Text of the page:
Like I mentioned I tried to widen my horizon a bit during my late teens and early 20's, and as my ambitions to become a writer myself grew, I read everything I could find, and I tried to look at what the great ones did, to see if I could implement some of their methodology into my own. Harlan Coben became a great influence to me. Of everything I've read since my passion for crime fiction started, Coben has been my number one inspiration. I just love his super tight plots in combination with his humour. The books are both funny and frightening at the same time, and if you have read my first Henning Juul novel Burned, you will see that Henning tries to deal with his life, in part, by using humour. This I would never have done without having read Mr. Coben.
In later years I have become a huge fan of John Hart, who I'm actually going to meet in person in Oslo in March. I can't wait for that. I read Down River first, and I absolutely loved it. I tried to get hold of every other books he had written after that, and there's just no one better, in my opinion, when it comes to crime fiction prose. He just writes so beautifully. Which I'm going to tell him in March, hopefully without dying from starstruckness.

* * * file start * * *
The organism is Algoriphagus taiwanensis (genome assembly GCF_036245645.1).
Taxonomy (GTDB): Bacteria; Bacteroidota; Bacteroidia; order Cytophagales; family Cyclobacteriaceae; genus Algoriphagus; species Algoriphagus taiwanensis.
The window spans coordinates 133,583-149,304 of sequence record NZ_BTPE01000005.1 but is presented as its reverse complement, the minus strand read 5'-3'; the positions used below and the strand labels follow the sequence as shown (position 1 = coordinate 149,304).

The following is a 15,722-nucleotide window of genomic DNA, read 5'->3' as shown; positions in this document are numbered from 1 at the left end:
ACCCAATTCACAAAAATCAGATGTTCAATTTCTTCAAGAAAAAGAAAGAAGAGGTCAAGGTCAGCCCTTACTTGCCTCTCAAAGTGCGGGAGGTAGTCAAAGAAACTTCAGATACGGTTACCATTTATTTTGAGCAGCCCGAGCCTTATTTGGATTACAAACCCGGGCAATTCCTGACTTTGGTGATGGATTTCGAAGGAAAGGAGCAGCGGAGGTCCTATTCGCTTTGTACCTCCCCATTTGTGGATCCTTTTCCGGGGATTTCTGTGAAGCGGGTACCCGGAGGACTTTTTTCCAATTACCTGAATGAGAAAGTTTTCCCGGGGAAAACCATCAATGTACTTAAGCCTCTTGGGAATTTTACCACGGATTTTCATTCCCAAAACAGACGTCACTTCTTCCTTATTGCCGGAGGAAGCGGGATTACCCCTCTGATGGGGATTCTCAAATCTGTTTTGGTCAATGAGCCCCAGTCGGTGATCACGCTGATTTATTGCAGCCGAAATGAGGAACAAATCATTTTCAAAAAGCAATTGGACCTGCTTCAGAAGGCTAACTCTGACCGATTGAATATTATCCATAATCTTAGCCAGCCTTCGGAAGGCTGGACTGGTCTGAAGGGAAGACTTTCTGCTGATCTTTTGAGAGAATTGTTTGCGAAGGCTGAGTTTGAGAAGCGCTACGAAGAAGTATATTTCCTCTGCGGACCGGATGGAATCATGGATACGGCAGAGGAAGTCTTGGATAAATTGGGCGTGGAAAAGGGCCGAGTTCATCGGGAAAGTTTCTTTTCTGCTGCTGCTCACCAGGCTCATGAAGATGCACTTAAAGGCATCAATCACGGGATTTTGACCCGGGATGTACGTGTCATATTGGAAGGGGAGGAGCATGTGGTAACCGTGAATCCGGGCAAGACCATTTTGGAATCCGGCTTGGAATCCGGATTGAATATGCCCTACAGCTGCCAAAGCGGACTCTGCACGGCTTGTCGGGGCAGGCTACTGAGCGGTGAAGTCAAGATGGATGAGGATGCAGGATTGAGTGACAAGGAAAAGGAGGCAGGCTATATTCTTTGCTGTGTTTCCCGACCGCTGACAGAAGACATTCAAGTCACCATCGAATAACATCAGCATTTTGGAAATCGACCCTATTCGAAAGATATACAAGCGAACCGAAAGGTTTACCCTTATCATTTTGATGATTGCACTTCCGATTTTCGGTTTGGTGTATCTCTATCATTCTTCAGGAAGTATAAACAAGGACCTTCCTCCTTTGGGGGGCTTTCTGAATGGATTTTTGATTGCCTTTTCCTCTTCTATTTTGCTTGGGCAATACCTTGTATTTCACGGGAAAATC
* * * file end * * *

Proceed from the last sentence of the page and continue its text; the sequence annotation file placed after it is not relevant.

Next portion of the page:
Thomas Enger ~ February 2017
Thomas Enger (b. 1973) is a former journalist. He made his debut with the crime novel Burned (Skinndod) in 2009, which became aninternational sensation before publication. Burned is the first in a series of 5 books about the journalist Henning Juul, which delves into the depths of Oslo's underbelly, skewering the corridors of dirty politics and nailing the fast-moving world of 24-hour news. Rights to the series have been sold to 26 countries to date. In 2013 Enger published his first book for young adults, a dark fantasy thriller called The Evil Legacy, for which he won the U-prize (best book Young Adult). Enger also composes music, and he lives in Oslo.
Find out more at www.thomasenger.net
Follow him on Twitter @EngerThomas
Check out the rest of the stops on the #Cursed Blog Tour